Submarine cable operator SEACOM has revealed that it has been disappointed by a lack of take-up in South Africa following the launch of the 15,000km, 1.28Tbps cable system in July 2009, MyBroadband.co.za reports. Company spokesman, Suveer Ramdhani, revealed that of the full SEACOM design capacity, ten wavelengths have been lit, supplying 100Gbps of bandwidth.
The company believes take-up has been slow as anticipated price decreases brought about by the arrival of SEACOM have to a large extent not been realised; with the advantages of added bandwidth being slow to filter through to consumers.
Ramdhani said: 'The limiting factor is backhaul. There are those on the consumer side that want bandwidth, and there is us on the undersea side that want to give it we just cannot seem to connect. It is kind of disappointing The people who are willing to reduce prices in the market do not necessarily have their own access network. It really comes down to our channels to the market. The big boys that have direct access to customers, and have access to the national backhaul, need to start dropping their prices as well. Whilst there is some competition in the national leg, with Broadband Infraco and Neotel coming online, there is a lot of capital being pumped in, the price reductions that come with that national backhaul will only emerge a few years later.'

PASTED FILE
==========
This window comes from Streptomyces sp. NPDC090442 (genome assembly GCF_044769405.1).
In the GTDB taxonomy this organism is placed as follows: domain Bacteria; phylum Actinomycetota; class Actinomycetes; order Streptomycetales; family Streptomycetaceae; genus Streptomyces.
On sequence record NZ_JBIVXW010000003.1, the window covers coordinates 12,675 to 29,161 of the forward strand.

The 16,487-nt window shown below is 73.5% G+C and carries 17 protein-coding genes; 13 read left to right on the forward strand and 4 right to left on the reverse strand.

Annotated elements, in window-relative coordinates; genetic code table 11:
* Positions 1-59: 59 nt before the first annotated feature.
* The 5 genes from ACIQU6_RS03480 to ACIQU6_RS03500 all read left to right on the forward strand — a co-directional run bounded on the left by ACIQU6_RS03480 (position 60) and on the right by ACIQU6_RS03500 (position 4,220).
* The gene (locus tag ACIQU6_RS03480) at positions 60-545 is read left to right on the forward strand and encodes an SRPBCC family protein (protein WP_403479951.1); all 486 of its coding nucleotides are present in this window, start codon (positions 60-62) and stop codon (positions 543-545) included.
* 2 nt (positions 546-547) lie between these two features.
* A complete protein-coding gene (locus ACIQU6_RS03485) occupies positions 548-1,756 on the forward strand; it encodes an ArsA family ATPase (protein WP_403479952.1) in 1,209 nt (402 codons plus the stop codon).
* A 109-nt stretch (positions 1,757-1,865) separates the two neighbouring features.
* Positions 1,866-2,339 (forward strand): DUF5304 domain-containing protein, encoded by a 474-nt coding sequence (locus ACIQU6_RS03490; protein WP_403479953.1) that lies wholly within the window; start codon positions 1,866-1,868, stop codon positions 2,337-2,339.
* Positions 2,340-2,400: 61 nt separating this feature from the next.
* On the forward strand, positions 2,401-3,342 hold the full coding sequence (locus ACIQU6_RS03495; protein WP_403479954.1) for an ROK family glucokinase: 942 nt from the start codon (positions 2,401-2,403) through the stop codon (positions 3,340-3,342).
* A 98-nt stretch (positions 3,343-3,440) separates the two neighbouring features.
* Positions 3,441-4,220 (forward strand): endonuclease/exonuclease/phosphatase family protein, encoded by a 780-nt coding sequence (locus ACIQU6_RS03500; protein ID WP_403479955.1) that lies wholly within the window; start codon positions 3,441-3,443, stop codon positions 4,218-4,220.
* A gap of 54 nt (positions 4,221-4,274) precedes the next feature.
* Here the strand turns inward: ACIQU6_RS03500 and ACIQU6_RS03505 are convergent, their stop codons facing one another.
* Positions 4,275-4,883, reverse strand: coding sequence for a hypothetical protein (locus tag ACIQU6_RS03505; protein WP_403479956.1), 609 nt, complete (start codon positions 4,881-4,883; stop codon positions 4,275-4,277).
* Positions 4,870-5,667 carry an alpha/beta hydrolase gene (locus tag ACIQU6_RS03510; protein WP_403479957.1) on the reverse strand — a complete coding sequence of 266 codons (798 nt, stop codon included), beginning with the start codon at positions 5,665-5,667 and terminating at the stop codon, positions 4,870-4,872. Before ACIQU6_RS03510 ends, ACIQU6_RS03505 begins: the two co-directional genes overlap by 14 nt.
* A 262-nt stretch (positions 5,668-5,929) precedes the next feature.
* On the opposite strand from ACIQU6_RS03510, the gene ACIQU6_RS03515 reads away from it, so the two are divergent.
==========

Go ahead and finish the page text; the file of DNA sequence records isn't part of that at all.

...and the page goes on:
Ramdhani also criticised the lack of local access provision, adding: 'The other major point is the access network Even if you do solve national backhaul bottlenecks, how do you actually get to the consumer in his house or office? Local Loop Unbundling (LLU) is still many years away. These issues need to be addressed before consumers really begin to see the benefits of the cable initiatives.'